Biological affinity.Gonyaulax ellegaardiae Mertens, Aydin, Takano, Yamaguchi & Matsuoka 2015, according to Mertens et al. (2015).

Intraspecific morphotypes. None.

Comparison. The microreticulate/perforate wall distinguishes Spiniferites pachydermus from all other described species of Spiniferites (Mertens et al. 2015).

Remarks. The consensus during the first workshop was that a restudy of the holotype was needed, but subsequent efforts by EM to locate the holotype at the Muséum National d'Histoire Naturelle in Paris have not been successful. LL identifies Spiniferites pachydermus through its thick wall and somewhat larger size than other species. However, KZ replied that Mediterranean species are always larger than elsewhere, and that this might complicate identification; FS agreed. LL remarked that in the specimen illustrated by Rossignol (1964, fig. 6) the wall is very thick, and thus she compared it with Achomosphaera crassipellis (wall thickness 1.5–2 µm; Deflandre & Cookson 1955, p. 265); but generally the wall of Spiniferites pachydermus is not that thick.

Hystrichosphaera ramosa var. pachyderma” as proposed by Harland & Downie (1969) is an invalid combination since the basionym was not fully referenced.

Spiniferites pacificus Zhao Yunyun & Morzadec-Kerfourn 1994

Synonymy. non Spiniferites cf. delicatus of Matsuoka 1992, pl. 1, fig. 4.

Holotype. Zhao Yunyun & Morzadec-Kerfourn 1994, pl. 1, figs. 1a–c.

Type locality. ODP Leg 126, Site 791, Izu–Bonin region, western North Pacific.

Type stratum. Lower or Upper Pleistocene (Zhao Yunyun & Morzadec-Kerfourn 1994).

Etymology. Derived from its presence in the Pacific Ocean (Zhao Yunyun & Morzadec-Kerfourn 1994).

Distinguishing characters. Central body spheroidal to ovoid with a microgranular surface, and bearing both gonal and intergonal processes (one between each of a pair of gonal processes). The two large, hollow antapical processes are longer and membranous and open distally. The tabulation is typical for the genus: 3´–4´, 0a, 6´´, 6c, 5–6´´´, 1p, 1´´´´. The archeopyle is formed by loss of plate 3”. (Based on Zhao Yunyun & Morzadec-Kerfourn 1994, p. 268–269.)

Dimensions. Central body length 25.6–35.3 µm, width 28.8–29.9 µm; average length of gonal processes 10.8 µm, average length of antapical processes 13.2 µm (Zhao Yunyun & Morzadec-Kerfourn 1994).

Biological affinity. Unknown.

Intraspecific morphotypes. None.

Comparison. This species differs from other species that have two pronounced antapical processes (Spiniferites falcipedius, Spiniferites firmus and Spiniferites bulloideus sensu Wall 1965) by the presence of intergonal processes.

Remarks.Spiniferites cf. delicatus of Matsuoka (1992) does not have intergonal processes, as here confirmed by KM, and thus is not conspecific with Spiniferites pacificus.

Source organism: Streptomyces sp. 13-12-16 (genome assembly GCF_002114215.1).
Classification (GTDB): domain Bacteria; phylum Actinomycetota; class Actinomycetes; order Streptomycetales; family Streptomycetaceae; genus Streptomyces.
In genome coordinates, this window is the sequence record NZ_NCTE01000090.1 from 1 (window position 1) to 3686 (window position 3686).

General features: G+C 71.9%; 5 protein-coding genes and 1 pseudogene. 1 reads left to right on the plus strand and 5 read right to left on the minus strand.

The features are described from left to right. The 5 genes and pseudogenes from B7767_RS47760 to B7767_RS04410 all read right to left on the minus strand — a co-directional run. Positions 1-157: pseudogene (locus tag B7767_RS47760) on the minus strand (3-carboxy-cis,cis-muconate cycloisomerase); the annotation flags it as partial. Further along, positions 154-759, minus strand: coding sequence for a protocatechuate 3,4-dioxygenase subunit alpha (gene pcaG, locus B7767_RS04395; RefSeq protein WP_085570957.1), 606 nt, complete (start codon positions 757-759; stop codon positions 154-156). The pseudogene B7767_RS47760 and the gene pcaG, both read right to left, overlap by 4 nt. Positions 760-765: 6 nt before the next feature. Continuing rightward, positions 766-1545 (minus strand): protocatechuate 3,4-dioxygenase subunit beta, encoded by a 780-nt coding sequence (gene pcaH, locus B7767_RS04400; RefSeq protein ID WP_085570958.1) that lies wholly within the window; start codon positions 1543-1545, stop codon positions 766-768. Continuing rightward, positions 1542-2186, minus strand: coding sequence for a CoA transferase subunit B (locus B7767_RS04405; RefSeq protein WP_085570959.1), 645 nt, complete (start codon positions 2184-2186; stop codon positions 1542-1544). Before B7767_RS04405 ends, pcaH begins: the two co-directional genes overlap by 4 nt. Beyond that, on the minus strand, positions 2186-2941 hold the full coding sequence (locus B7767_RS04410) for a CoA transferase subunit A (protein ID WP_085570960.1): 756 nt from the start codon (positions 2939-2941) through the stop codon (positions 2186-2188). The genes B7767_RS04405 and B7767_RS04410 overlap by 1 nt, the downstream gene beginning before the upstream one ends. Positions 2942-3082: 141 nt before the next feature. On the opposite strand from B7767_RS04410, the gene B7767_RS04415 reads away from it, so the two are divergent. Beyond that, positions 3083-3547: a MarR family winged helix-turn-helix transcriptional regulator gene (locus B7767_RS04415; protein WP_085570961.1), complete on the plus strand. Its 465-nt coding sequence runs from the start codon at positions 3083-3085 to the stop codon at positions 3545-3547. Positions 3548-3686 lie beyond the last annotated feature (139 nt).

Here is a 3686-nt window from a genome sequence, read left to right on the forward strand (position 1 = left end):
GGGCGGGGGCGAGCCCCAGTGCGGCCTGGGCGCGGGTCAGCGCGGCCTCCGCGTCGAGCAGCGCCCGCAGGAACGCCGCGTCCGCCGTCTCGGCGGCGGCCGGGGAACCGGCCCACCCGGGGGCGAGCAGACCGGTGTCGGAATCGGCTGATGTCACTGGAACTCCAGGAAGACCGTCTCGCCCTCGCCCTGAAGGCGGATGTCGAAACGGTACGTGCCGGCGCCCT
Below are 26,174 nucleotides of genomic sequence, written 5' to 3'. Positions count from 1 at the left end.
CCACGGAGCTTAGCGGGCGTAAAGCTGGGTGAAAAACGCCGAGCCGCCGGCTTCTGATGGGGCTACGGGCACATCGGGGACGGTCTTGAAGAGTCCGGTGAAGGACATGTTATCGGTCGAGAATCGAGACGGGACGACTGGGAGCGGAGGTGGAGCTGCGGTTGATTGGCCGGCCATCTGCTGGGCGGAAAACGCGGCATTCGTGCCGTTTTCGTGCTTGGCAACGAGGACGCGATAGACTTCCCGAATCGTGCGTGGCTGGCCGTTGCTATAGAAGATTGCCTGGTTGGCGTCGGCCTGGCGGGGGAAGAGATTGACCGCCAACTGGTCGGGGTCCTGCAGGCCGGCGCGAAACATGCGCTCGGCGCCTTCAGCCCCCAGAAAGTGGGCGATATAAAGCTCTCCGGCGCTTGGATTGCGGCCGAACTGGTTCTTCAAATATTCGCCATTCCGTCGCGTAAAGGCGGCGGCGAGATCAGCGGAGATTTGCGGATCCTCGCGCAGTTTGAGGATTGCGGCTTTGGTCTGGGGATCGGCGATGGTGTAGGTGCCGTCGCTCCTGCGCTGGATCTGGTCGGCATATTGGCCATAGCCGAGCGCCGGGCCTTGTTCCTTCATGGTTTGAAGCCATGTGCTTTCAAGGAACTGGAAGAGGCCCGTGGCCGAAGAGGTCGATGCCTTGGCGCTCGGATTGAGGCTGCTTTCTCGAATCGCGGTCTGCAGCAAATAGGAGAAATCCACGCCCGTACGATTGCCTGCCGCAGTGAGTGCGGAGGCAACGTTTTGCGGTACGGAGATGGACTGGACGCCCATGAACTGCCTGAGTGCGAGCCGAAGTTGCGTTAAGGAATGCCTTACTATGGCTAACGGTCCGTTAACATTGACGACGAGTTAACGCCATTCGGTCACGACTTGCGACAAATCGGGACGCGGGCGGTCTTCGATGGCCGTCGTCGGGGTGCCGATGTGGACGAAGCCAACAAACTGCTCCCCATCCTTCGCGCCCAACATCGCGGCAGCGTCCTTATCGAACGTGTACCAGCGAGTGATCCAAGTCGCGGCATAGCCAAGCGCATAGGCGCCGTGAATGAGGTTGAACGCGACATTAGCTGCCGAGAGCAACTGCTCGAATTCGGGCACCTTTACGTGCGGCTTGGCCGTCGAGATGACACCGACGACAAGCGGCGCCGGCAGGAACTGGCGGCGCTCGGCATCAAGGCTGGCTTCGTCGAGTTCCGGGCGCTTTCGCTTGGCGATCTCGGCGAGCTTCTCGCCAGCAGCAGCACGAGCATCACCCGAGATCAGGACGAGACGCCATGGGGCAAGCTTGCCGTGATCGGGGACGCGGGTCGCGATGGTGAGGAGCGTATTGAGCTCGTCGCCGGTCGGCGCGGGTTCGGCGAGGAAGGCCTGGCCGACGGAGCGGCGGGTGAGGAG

KNM remarked during the first workshop that it was not clear whether the specimens illustrated through light micrographs (Zhao Yunyun & Morzadec-Kerfourn 1994, pl. 1, figs. 1–3) show intergonal processes, although specimens illustrated through SEM micrographs (Zhao Yunyun & Morzadec-Kerfourn 1994, pl. 2, figs. 1–3) clearly bear intergonal processes. LL mentioned in draft that the sutural features of this species are so faint that it could be considered as belonging to Achomosphaera.

Spiniferites pseudofurcatus subsp. obliquus (Wall 1967) Lentin & Williams 1973 (Plate 5, figures 4–7)

Synonymy.Hystrichosphaera tertiaria var. obliqua Wall, 1967, p. 103, pl. 14, fig. 16; text-fig. 2.

Holotype. Wall 1967, pl. 14, fig. 16.

Type locality. Core A254/327, Yucatan Basin, Caribbean Sea.

Type stratum. Upper Pleistocene–Holocene; 400 cm depth (Wall 1967).

Etymology. Not specified by Wall (1967), but the subspecific epithet presumably derives from the oblique nature of the longitudinal sulcus.

Distinguishing characters. The central body is ovoid, sometimes with a low apical protuberance, and has a smooth to weakly granular surface. The processes are distinctive, gonal trifurcate with secondary branches that tend to be parallel and often are connected by delicate membranes; occasional intergonal processes are present. Two dorsal antapical processes are prominent. The tabulation is typical for the genus. The sulcus is oblique, narrows anteriorly and widens posteriorly; the cingulum is strongly displaced at its ends. (Based on Wall 1967, p. 103.)

Dimensions. Central body length 40–50 µm; process length 10–12 µm (Wall 1967).

Biological affinity. Unknown.

Intraspecific morphotypes. None.

Comparison. According to Wall (1967), Spiniferites pseudofurcatus subsp. obliquus (as Hystrichosphaera tertiaria var. obliqua) is a small morphotype of Hystrichosphaera tertiaria Eisenack & Gocht 1960. The latter was first described by Eisenack (1954, as “Hystrichosphaera cf. furcata”) from the Oligocene, with a central body length of 50–70 µm, and total diameter of 80–133 µm. Hystrichosphaera tertiaria is now considered a synonym of Spiniferites pseudofurcatus (Klumpp 1953) Sarjeant 1970 (Gocht 1969; Sarjeant 1970), the type of which is from the Upper Eocene of Germany. Spiniferites bentorii has a more prominent apical protuberance (Wall 1967).